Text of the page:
A brief guide to common law marriage in Louisiana
Along with Washington D.C., there are only ten states that legally recognize common law marriage.
However, common law marriages in Louisiana are not recognized by judges or the court system.
Therefore, if you move from another state in which this arrangement is valid, you may need to consider the possibility of getting formally married.
Louisiana’s law on common marriage is not recognized for many reasons. States which allow for this arrangement require several conditions from people in this kind of relationship:
• Spouses who are in this kind of relationship must both present themselves to other people on a regular basis as husband and wife. However, doing so will still not lead to the validity of common law marriages in Louisiana being recognized.
• Both spouses must be able to legally marry, meaning that they are both of age, in good mental condition, and not too closely related. However, meeting all of these requirements still not allow for a common-law marriage in Louisiana to be recognized.
Spouses who are involved in this kind of benefit are allowed all the same benefits as those who have a formal marriage certificate, such as filing joint tax returns. However, couples who wish to enter into common-law marriages in Louisiana to take advantage of such rights will not be able to.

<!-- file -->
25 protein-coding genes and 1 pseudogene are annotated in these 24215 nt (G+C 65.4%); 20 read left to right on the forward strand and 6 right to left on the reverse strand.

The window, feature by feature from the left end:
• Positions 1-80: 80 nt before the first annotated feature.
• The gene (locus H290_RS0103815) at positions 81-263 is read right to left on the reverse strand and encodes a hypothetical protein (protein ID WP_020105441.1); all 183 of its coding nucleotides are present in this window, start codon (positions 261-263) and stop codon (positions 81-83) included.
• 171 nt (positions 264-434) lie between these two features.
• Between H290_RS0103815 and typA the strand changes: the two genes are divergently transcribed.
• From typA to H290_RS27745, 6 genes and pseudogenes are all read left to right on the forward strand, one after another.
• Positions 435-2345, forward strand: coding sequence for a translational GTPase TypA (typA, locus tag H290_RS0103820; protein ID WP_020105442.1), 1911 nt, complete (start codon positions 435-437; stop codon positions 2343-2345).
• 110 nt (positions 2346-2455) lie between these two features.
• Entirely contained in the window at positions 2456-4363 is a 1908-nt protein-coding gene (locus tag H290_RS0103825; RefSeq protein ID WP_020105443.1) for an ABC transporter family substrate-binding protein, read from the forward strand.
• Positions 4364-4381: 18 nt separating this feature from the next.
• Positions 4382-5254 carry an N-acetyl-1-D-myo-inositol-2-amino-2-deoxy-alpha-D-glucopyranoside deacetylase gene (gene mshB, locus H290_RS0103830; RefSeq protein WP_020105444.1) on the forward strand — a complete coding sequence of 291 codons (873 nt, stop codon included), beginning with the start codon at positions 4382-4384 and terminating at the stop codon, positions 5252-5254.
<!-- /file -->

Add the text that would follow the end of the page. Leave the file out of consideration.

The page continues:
It is important to note that if you have entered into this kind of relationship in another state, it may be possible to preserve your status if you move.
While common law marriage in Louisiana is not an option for those who are already residents, the court system will generally recognize such an agreement if it has already been initiated in another state.
Couples who move to the state and then wish to obtain a divorce may have some difficulty establishing the validity of their relationship.
Since common-law marriages in Louisiana will only be recognized if they were established in another state, a spouse who seeks alimony payments or couples who have minor children will need to establish the prior recognition of their status.
This frequently will require calling in witnesses who can testify that both husband and wife presented themselves as such. Arranging transportation for these witnesses to confirm common-law marriages in Louisiana will add to the expense of divorce proceedings.
Another concern you may have if involved in this kind of relationship involves the handling of your assets after your death.
Since common law marriage in Louisiana is not recognized, your property will not be automatically be inherited by a spouse. To ensure that your wishes regarding inheritances are respected, it is best to draft a will detailing how you wish for your assets to be divided.
This way, even though spouses may have difficulty establishing their rights to inherit as members of common law marriages in Louisiana, they will still receive their fair share of your estate without having to establish the relationship in probate court.